Date: 7th August 2012 at 8:48am
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From the 2013 Formula One season, the concept of the ‘double-DRS’ has been banned.

This means that the Mercedes system, which caused so much controversy at the start of this seasons championship will be outlawed.

The Mercedes Double-DRS system takes airflow from the back of the car to the front, to stall the front wing down the straights during practice and qualifying and in the DRS Zone during a race.

This gives Mercedes a straight line speed advantage with both the front wing and the rear wing reacting to the driver enabling the DRS system.

The early races of the season were dominated by teams arguing the legality of the system with Lotus one of the teams in the paddock that was most strongly against Mercedes interpretation of the FIA’s regulations in regards to what is allowed in the DRS system and they made a complaint to the FIA ahead of the Chinese GP.

But the FIA opted to once again back the Mercedes Double-DRS system as legal.

With an official stance from the FIA Lotus immediately revealed they were developing plans of their own, having vowed not to take the issue to the FIA’s Court of Appeal.

‘We are at the point of making estimates of how big the gain might be and assessing the difficulty in actually realising that gain,’ Lotus Technical Director James Allison told Lotus’s official website in April, while other teams also looked into this potential development area.

But because the Mercedes DRS system had to be so heavily integrated into the the design of the car, other teams couldn’t replicate it without wholesale changes and spending a lot of money developing it.

So with double-DRS banned for 2013, it would be a safe assumption that teams would end spending money on developing their own version?

Wrong.

With nine races to go both Lotus and McLaren are still looking into the advantages of having their own system, even if it just for a handful of races.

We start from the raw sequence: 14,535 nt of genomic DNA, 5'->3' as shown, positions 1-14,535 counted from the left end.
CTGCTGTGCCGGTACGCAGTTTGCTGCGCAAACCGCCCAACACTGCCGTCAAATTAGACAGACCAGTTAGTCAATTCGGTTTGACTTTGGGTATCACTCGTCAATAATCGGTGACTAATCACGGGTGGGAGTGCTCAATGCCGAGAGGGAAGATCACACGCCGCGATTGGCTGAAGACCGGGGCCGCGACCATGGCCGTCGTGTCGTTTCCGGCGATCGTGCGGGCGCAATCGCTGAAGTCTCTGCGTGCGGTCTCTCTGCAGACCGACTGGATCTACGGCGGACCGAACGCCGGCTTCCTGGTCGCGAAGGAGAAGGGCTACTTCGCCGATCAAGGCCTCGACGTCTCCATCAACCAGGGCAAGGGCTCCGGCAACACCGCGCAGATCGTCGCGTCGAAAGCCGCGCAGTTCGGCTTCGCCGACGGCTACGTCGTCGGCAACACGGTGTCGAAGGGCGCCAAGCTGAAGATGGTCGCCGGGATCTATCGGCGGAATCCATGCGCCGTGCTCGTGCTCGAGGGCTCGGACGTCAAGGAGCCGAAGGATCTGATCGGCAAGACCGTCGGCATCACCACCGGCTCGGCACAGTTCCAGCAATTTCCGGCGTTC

‘There are changes to the rules to outlaw the double DRS things, yes, But there is benefit to he had.’ Allison told Autosport Magazine.

‘We are only halfway through a 20-race season, just over halfway through. It’s not like we are near the end, so there is plenty of merit to having something like this.’

It has been reported that the Lotus system is completely different to the Mercedes version, with Lotus actually gaining a benefit when the rear wing is closed rather than open. Which could prove to give a big performance gain at the Belgian Grand Prix at Spa.

Lotus team principal Eric Boullier added: ‘If there is a gain to find, we need to bring it to the car. I think there is still some work to be done on it but, in one of the next races, it will be on both cars.’

McLaren are not as far down the development track as Lotus, but McLaren Sporting director Sam Michael has also revealed that they also have something in the pipeline.

‘It’s not like the Lotus one, but we have got a system like that, As for the chances of us bringing it, I don’t know yet.

‘We will look at all the programmes and see if it is feasible, because it requires work and it detracts from normal upgrades as well. So it is quite difficult to make the system work, as Lotus are discovering.

‘But like anything in the pit lane, if we see a new idea then the guys jump on it, they analyse it and, if we decide that it will be a benefit to the team, then we will bring it.’


The development race continues.